My dissertation project investigates the construction of the mid-20th century civil rights agenda. I examine how liberals in the Democratic Party responded to pressures from constituents, interest groups, and social movements when constructing their response to the “race problem” from the 1930s to 1960s. By identifying plausible alternative issue domains and policy design, this project aims to (1) more accurately characterize the content of racial liberalism as it emerged among white Democratic Party elites and; (2) explain the mixed consequences of racial liberalism for the trajectory of racial inequality in the U.S.
Below is a short overview of my dissertation project, presented at the American Bar Foundation Speaker Series in September 2020:
Civil rights and social welfare policy
Connected to my dissertation’s focus on inequality and civil rights, this set of projects examines the impact of civil rights law and policy on social policy in the United States after the 1960s.
The first study investigates the distinctive gender-neutral and broad-coverage design of US family and medical leave policy, arguing that its origins lie in contestation over civil rights law. This study is published in Studies in American Political Development (ungated version here). I also wrote a summary on the 3Streams blog.
The second study systematically examines the impact of civil rights law on social policy across multiple cases. I presented a working paper at the 2019 NU APD/Social Policy Workshop and the 2020 Law & Society Association Conference.
Additional research on racial inequality
Partisanship and racial politics in the Civil War
My co-authored paper with Nathan Kalmoe examines the distinct motives of the mass public, activists, and elites in the U.S. Civil War. We argue that partisanship better explains white northerners’ war participation than their racial views, and suggest that parties can act as a potent force in mobilizing the mass public even when their preferences do not align with the goals or outcomes of a political conflict.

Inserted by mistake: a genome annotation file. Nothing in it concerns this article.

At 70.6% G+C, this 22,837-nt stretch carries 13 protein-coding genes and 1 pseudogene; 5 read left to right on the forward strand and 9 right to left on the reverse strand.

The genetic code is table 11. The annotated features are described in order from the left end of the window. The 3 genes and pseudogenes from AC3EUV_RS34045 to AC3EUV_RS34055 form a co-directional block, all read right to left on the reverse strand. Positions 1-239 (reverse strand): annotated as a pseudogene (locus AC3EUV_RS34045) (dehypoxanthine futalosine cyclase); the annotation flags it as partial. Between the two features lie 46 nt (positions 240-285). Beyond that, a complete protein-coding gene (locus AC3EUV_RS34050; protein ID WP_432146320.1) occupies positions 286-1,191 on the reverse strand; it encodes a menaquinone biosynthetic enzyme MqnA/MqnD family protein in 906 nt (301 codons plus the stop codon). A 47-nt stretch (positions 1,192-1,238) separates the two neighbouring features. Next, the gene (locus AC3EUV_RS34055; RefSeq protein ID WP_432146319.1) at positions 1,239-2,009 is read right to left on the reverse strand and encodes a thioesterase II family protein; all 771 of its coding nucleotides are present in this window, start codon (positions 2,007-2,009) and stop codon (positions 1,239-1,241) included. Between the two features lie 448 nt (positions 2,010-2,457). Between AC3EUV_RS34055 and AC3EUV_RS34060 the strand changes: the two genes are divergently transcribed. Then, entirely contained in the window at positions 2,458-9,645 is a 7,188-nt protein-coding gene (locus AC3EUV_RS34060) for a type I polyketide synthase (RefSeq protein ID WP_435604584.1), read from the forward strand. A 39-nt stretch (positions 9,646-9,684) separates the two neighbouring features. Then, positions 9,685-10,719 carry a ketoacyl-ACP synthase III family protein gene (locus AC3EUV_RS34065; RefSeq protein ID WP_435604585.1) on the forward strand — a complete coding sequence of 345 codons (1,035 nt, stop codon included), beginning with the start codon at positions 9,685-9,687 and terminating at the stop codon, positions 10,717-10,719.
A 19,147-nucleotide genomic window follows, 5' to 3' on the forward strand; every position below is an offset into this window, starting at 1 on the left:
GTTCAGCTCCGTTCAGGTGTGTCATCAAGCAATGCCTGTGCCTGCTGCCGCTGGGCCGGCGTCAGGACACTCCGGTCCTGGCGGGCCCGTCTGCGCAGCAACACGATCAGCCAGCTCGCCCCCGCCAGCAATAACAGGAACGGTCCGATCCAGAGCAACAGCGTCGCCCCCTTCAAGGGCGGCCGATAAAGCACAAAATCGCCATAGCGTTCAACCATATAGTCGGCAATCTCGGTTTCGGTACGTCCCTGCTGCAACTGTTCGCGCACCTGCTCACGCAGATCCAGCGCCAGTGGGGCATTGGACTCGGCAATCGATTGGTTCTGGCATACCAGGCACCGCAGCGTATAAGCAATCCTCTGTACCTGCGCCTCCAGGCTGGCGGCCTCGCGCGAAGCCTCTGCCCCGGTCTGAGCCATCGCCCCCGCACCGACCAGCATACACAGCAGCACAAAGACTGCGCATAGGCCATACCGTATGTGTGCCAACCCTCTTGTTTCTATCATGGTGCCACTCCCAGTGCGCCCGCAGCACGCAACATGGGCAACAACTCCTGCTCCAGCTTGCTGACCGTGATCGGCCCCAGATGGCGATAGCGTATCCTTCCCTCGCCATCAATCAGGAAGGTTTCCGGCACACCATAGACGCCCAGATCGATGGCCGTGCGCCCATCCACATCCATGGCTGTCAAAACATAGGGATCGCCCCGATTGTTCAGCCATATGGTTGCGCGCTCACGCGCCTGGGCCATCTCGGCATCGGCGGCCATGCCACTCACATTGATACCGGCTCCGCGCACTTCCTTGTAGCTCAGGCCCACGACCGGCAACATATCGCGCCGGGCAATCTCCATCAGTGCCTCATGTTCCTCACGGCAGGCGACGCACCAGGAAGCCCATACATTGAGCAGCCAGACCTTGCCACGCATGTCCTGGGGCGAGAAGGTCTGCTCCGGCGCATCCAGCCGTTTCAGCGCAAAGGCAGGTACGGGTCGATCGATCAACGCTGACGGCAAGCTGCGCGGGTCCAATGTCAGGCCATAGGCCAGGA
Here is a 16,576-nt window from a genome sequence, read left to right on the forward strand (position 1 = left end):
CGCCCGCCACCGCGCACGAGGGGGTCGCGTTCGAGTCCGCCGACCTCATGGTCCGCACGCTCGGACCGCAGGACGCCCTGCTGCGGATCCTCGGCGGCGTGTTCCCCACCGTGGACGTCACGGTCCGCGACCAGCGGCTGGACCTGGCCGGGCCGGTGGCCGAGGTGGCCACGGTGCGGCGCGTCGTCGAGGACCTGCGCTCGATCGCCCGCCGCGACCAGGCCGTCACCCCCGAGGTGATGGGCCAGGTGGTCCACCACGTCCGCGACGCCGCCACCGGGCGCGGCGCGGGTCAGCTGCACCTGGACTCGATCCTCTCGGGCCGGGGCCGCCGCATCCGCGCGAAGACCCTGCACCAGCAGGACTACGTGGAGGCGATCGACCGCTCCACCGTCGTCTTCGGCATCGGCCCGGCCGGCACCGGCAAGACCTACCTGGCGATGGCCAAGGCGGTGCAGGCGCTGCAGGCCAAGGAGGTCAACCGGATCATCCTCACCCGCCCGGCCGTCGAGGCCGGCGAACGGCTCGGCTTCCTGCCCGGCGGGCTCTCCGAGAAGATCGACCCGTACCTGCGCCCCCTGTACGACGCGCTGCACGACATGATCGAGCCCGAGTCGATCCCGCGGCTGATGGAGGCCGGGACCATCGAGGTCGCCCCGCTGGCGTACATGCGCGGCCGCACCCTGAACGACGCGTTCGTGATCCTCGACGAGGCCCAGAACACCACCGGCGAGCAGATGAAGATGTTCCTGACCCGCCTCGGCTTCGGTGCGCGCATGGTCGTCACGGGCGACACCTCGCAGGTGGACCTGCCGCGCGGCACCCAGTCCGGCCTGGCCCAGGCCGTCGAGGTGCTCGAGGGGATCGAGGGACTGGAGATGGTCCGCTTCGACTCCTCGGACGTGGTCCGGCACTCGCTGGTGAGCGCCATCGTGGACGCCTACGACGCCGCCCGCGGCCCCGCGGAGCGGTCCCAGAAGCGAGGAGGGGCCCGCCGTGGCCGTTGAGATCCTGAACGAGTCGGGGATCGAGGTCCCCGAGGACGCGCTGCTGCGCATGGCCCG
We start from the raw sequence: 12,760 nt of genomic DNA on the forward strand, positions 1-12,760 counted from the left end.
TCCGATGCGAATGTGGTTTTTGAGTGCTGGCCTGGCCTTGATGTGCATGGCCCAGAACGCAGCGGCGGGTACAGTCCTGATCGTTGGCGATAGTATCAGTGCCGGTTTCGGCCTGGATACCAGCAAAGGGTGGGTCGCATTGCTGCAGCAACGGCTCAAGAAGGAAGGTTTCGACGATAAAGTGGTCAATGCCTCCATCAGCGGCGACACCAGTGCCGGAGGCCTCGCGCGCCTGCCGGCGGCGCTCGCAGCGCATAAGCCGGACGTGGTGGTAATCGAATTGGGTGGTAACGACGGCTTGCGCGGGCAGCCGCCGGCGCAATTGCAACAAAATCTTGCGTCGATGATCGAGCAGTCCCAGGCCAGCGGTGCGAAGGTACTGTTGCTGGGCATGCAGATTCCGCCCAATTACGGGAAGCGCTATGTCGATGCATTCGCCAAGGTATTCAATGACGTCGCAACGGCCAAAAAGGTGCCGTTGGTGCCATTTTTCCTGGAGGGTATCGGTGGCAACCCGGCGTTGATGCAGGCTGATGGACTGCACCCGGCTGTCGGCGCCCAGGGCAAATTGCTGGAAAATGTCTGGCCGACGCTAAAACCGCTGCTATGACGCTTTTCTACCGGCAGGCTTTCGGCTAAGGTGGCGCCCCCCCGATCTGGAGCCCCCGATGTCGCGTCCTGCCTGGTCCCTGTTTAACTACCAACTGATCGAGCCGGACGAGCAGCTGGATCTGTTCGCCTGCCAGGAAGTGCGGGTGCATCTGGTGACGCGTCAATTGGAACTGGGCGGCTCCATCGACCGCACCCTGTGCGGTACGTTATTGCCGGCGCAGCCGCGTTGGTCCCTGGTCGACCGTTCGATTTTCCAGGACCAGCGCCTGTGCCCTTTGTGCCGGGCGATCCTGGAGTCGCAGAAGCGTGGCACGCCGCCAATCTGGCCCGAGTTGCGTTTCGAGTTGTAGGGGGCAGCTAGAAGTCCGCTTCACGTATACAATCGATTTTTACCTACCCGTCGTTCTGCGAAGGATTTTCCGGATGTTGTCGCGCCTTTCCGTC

Immigration policy and politics
In an article co-authored with Natalie Masuoka and Jane Junn, we argue that rates of participation among Asian Americans must be interpreted in light of structural barriers that the large proportion of non-citizens in this group face. This study is published in Political Research Quarterly. We summarized the findings at the LSE US Centre’s American Politics and Policy blog.
In a working paper, I examine how the length of the period between immigrants’ arrival in the U.S. and their naturalization is a critical socialization period which affects their participation in electoral politics. In this way, immigration policy structures unequal access to political participation for immigrants.
In a research project with Matt Nelsen, we examine non-citizen political participation in two types of Chicago elections in which they are enfranchised (participatory budgeting and local school councils).
White racial attitudes
My collaborative project with Denzel Avant and Brianna White examines the impact of knowledge about racial disparities on support for criminal justice policies among whites. We presented working papers at the 2018 Midwestern Political Science Association Conference, the 2018 Law & Society Association Conference, and the 2018 American Political Science Association Conference.
I conduct ongoing research with colleagues at the Chicago Democracy Project, examining local and hyper-local politics in Chicago. This includes several blog posts on the Chicago Democracy Project website with timely analysis of local politics and election results (see links here).
I also helped design and implement the Chicago Metropolitan Area Neighborhood Survey (CMANS), which included oversamples of rapidly changing neighborhoods and suburbs. CMANS was a collaborative effort with Tom Ogorzalek, Matt Nelsen, Reuel Rogers, and Traci Burch. Drawing on CMANS, I am working on a collaborative project with Tom Ogorzalek and Matt Nelsen on politics in gentrifying neighborhoods.
For a full list of working papers and conference presentations, see my CV.